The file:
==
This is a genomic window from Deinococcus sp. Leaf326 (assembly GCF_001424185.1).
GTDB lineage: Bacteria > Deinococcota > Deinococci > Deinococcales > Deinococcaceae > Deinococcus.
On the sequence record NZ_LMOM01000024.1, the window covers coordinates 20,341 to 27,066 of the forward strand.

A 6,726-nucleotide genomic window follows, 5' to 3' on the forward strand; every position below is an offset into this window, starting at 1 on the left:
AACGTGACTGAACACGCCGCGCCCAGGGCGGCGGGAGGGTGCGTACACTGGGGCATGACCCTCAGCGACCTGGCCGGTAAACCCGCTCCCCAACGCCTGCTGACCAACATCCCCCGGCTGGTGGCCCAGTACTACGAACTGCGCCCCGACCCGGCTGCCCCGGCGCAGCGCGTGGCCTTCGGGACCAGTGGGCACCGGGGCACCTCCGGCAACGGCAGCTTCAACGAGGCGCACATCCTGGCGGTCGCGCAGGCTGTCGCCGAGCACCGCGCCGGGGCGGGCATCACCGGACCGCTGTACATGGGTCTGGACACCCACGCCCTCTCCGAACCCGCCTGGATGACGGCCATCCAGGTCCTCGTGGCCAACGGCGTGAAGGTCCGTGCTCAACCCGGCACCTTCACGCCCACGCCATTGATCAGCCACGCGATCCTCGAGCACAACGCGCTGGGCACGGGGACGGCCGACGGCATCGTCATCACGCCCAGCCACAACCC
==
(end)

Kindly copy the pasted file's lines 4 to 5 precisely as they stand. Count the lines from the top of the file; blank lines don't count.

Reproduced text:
A 6,726-nucleotide genomic window follows, 5' to 3' on the forward strand; every position below is an offset into this window, starting at 1 on the left:
AACGTGACTGAACACGCCGCGCCCAGGGCGGCGGGAGGGTGCGTACACTGGGGCATGACCCTCAGCGACCTGGCCGGTAAACCCGCTCCCCAACGCCTGCTGACCAACATCCCCCGGCTGGTGGCCCAGTACTACGAACTGCGCCCCGACCCGGCTGCCCCGGCGCAGCGCGTGGCCTTCGGGACCAGTGGGCACCGGGGCACCTCCGGCAACGGCAGCTTCAACGAGGCGCACATCCTGGCGGTCGCGCAGGCTGTCGCCGAGCACCGCGCCGGGGCGGGCATCACCGGACCGCTGTACATGGGTCTGGACACCCACGCCCTCTCCGAACCCGCCTGGATGACGGCCATCCAGGTCCTCGTGGCCAACGGCGTGAAGGTCCGTGCTCAACCCGGCACCTTCACGCCCACGCCATTGATCAGCCACGCGATCCTCGAGCACAACGCGCTGGGCACGGGGACGGCCGACGGCATCGTCATCACGCCCAGCCACAACCC